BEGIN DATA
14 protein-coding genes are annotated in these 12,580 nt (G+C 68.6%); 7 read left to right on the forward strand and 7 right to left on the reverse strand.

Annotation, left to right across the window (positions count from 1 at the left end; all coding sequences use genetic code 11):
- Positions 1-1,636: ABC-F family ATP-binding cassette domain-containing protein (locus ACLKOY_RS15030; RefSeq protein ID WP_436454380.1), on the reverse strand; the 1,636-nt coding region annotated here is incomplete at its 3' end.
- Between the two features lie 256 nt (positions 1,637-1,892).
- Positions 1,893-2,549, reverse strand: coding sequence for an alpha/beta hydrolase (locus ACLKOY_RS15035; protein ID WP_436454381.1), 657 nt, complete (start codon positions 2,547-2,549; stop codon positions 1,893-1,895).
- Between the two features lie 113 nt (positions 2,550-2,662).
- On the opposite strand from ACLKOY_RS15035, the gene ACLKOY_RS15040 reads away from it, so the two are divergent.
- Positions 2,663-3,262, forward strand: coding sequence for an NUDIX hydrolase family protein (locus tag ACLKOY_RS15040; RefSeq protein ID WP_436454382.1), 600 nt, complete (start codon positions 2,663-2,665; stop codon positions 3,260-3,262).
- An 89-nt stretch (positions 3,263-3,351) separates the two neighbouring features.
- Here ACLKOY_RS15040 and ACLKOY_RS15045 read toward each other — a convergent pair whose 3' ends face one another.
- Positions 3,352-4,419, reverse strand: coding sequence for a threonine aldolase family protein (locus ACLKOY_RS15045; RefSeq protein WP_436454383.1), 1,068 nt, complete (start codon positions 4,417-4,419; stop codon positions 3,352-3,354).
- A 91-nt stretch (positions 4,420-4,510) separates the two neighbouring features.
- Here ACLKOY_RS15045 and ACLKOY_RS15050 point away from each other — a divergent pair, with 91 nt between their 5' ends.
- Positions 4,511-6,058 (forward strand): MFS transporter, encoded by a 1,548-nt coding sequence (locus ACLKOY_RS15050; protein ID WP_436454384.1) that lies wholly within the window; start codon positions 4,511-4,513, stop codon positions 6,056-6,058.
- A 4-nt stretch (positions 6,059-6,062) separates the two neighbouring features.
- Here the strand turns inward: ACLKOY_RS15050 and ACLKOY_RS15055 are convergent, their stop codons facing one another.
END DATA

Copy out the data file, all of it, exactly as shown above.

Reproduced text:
14 protein-coding genes are annotated in these 12,580 nt (G+C 68.6%); 7 read left to right on the forward strand and 7 right to left on the reverse strand.

Annotation, left to right across the window (positions count from 1 at the left end; all coding sequences use genetic code 11):
- Positions 1-1,636: ABC-F family ATP-binding cassette domain-containing protein (locus ACLKOY_RS15030; RefSeq protein ID WP_436454380.1), on the reverse strand; the 1,636-nt coding region annotated here is incomplete at its 3' end.
- Between the two features lie 256 nt (positions 1,637-1,892).
- Positions 1,893-2,549, reverse strand: coding sequence for an alpha/beta hydrolase (locus ACLKOY_RS15035; protein ID WP_436454381.1), 657 nt, complete (start codon positions 2,547-2,549; stop codon positions 1,893-1,895).
- Between the two features lie 113 nt (positions 2,550-2,662).
- On the opposite strand from ACLKOY_RS15035, the gene ACLKOY_RS15040 reads away from it, so the two are divergent.
- Positions 2,663-3,262, forward strand: coding sequence for an NUDIX hydrolase family protein (locus tag ACLKOY_RS15040; RefSeq protein ID WP_436454382.1), 600 nt, complete (start codon positions 2,663-2,665; stop codon positions 3,260-3,262).
- An 89-nt stretch (positions 3,263-3,351) separates the two neighbouring features.
- Here ACLKOY_RS15040 and ACLKOY_RS15045 read toward each other — a convergent pair whose 3' ends face one another.
- Positions 3,352-4,419, reverse strand: coding sequence for a threonine aldolase family protein (locus ACLKOY_RS15045; RefSeq protein WP_436454383.1), 1,068 nt, complete (start codon positions 4,417-4,419; stop codon positions 3,352-3,354).
- A 91-nt stretch (positions 4,420-4,510) separates the two neighbouring features.
- Here ACLKOY_RS15045 and ACLKOY_RS15050 point away from each other — a divergent pair, with 91 nt between their 5' ends.
- Positions 4,511-6,058 (forward strand): MFS transporter, encoded by a 1,548-nt coding sequence (locus ACLKOY_RS15050; protein ID WP_436454384.1) that lies wholly within the window; start codon positions 4,511-4,513, stop codon positions 6,056-6,058.
- A 4-nt stretch (positions 6,059-6,062) separates the two neighbouring features.
- Here the strand turns inward: ACLKOY_RS15050 and ACLKOY_RS15055 are convergent, their stop codons facing one another.